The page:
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Phantom of the Opera, 1943

Phantom of the Opera


Claude Rains - Erique Claudin
Susanna Foster - Christine Dubois
Nelson Eddy - Anatole Garron
Edgar Barrier - Raul D'Aubert
Hume Cronyn - Gerard
Arthur Lubin - Director
George Waggner - Producer
Eric Taylor - Screenwriter
Hal Mohr - Cinematographer
Jack Pierce - Make Up

Claude Rains In 1943 Universal returned to The Phantom of the Opera with a lavish remake in Technicolor and sound. The Phantom of the Opera was directed by Arthur Lubin and starred Claude Rains, who had acquired some stature as a horror film star in such earlier Universal films as The Invisible Man (1933), The Myster of Edwin Drood (1933) and The Wolf Man (1941), as the Phantom, Erique Claudin. The motion picture, Universal's most expensive endeavor up to that time, costing a total of $1.75 million, was well received by the public and garnered the studio a pair of Academy Awards, one for best use of color.

Again the original Phantom sets were utilized. But director Lubin concentrated more on lavish production numbers than upon the gothic mood of the Lon Chaney version and detracted from the aura of mystery surrounding the Phantom by humanizing the character and bestowing upon him a specific origin. Nonetheless, despite the complaints of horror buffs that the film boasted too much Opera and not enough Phantom, this Phantom of the Opera remains a classic in its own right and is in many ways more fluid and entertaining than the original.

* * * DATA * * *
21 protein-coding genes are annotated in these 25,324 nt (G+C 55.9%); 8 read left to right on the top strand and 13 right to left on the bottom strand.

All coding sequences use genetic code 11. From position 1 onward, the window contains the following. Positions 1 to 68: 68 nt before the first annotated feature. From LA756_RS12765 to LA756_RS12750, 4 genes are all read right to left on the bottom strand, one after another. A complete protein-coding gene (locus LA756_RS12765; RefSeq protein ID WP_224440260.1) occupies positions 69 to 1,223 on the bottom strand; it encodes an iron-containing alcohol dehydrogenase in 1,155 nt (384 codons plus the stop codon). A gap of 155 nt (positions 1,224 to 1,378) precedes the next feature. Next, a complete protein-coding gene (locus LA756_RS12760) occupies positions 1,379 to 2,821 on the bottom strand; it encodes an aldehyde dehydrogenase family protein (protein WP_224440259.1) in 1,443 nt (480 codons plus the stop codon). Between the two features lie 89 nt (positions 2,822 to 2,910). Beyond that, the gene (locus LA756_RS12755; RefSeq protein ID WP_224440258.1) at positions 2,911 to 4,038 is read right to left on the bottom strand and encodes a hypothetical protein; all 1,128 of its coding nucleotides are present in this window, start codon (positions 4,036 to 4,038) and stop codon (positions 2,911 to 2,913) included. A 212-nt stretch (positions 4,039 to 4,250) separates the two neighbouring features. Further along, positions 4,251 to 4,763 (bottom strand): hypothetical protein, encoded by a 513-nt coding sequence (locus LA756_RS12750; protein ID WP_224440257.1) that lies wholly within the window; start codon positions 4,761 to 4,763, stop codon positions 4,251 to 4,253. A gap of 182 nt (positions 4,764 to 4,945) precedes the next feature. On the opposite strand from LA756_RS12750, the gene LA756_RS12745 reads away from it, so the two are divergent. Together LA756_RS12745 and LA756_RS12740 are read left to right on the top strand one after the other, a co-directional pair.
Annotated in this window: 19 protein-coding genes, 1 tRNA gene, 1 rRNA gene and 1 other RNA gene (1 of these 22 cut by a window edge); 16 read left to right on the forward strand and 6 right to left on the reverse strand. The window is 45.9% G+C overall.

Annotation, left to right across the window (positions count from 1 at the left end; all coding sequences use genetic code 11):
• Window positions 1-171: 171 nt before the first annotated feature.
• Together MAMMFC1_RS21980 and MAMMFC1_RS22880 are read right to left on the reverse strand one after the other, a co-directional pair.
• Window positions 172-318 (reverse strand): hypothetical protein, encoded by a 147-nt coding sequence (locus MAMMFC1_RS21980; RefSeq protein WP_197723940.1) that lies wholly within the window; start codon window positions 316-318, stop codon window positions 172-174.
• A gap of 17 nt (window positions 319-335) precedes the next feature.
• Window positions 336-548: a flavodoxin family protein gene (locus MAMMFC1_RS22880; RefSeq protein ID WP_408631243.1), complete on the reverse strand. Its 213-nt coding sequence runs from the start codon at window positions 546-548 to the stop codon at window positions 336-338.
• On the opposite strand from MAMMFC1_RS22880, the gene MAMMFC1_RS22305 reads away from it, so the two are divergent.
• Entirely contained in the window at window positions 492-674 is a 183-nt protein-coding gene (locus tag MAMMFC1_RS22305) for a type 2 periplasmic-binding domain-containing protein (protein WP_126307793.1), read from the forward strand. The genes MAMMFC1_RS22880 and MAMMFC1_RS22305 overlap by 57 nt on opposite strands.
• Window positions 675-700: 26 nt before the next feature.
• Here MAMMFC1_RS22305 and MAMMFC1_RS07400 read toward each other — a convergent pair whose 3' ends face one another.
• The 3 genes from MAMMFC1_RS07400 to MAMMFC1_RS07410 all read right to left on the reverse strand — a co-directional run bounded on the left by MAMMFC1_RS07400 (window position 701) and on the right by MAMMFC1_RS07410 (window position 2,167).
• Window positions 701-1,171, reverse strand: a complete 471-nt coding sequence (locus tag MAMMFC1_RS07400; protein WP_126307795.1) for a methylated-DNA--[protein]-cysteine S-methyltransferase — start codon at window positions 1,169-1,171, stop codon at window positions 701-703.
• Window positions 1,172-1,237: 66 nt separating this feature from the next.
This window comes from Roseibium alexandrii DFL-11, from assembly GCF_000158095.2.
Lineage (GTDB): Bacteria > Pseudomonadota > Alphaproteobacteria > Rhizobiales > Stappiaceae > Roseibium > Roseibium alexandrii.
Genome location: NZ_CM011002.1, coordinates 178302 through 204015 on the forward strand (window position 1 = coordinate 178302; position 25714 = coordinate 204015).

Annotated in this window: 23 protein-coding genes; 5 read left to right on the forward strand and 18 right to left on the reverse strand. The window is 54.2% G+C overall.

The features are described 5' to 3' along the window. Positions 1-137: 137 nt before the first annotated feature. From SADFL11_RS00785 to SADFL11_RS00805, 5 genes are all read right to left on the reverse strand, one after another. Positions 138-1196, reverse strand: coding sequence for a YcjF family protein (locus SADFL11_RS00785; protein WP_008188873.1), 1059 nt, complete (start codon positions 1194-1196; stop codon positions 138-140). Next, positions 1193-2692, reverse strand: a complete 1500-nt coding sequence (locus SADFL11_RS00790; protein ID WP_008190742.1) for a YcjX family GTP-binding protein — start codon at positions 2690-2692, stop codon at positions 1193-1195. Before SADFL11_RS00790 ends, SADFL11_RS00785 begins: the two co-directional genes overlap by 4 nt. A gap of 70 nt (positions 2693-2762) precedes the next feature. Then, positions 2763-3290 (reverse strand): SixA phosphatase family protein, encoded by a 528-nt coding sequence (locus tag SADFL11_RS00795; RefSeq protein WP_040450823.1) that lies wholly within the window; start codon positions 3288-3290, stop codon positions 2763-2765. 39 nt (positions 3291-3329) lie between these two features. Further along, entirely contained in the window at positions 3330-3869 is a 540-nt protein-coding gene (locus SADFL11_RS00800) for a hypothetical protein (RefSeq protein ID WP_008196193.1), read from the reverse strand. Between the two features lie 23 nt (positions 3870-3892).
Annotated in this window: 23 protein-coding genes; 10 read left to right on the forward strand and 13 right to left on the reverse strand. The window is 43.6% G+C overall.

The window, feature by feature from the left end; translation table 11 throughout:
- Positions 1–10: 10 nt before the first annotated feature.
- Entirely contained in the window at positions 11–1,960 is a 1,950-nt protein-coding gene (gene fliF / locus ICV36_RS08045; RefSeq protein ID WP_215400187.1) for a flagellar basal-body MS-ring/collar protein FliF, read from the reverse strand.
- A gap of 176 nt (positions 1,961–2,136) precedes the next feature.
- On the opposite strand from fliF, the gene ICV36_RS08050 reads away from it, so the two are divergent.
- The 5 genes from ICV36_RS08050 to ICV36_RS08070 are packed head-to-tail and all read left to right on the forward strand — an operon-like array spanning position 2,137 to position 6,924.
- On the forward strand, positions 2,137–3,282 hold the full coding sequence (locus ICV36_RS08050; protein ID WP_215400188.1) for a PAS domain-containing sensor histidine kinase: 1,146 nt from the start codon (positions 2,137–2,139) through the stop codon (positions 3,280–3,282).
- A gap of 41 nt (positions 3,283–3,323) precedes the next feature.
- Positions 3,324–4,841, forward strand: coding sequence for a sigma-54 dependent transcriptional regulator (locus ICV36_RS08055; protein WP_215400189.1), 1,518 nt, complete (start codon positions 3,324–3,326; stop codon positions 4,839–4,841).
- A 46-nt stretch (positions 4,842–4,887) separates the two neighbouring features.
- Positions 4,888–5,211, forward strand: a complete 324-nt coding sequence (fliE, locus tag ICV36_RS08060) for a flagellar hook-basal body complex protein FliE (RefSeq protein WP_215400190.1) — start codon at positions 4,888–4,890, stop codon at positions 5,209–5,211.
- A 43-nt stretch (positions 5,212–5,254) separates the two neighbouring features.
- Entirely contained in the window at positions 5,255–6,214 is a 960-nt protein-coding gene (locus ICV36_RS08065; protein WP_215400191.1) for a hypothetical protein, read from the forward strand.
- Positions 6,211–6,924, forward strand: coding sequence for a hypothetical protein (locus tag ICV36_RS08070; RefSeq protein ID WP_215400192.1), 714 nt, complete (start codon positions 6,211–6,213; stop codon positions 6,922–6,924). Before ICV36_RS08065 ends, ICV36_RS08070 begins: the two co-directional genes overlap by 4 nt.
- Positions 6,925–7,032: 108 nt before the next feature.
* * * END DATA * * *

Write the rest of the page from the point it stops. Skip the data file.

Erique Claudin, a violinist in the Paris Opera orchestra, suffers from arthritis and hopes to compensate for his loss of employment by selling his lifetime work, a piano concerto. With his anticipated profits, Erique wishes to continue paying for the voice-training of lovely Christine Dubois (played by popular opera star Susanna Foster). When Erique goes to his potential publisher and is told that the manuscript has been rejected, and then hears it being played from another room, he assumes that his work has been stolen. Erique attacks and stangles the publisher, after which the latter's secretary throws acid in the composer's face. Clutching his seared flesh, Erique flees to the sewers and the sanctum beneath the Opera House.

Nelson Eddy & Susanna Foster Erique wants Chrisine to become the star of the Opera. The opertic numbers of The Phantom of the Opera were created especially for the film with lyrics added to the music of Tschaikovsky, Chopin and Flotow. During these musical performances, the Phanton, face hidden by a prop room mask, strikes. He sneaks a drugged goblet to the prima donna Madame Biancarolli while she performs on stage, in order that her understudy Christine can replace her. After Madame Biancarolli denies Christine the fame she deserves, tha Phantom secretly enters the prima donna's room and strangles both her and her maid.

Later, after a brief peiod during which the Opera House is closed, French police inspector D'Aubert (Edgar Barrier) enacts a plan to lure him out into the open. he insists that Christine does not appear, substituting another soprano in her place. he dresses his men in prop masks like the Phantom's (in a sequence replacing the "Red Death" masque of the 1925 version) and publicizes the fact that maestro Listz will play Erique's concerto following the last curtain of the opera.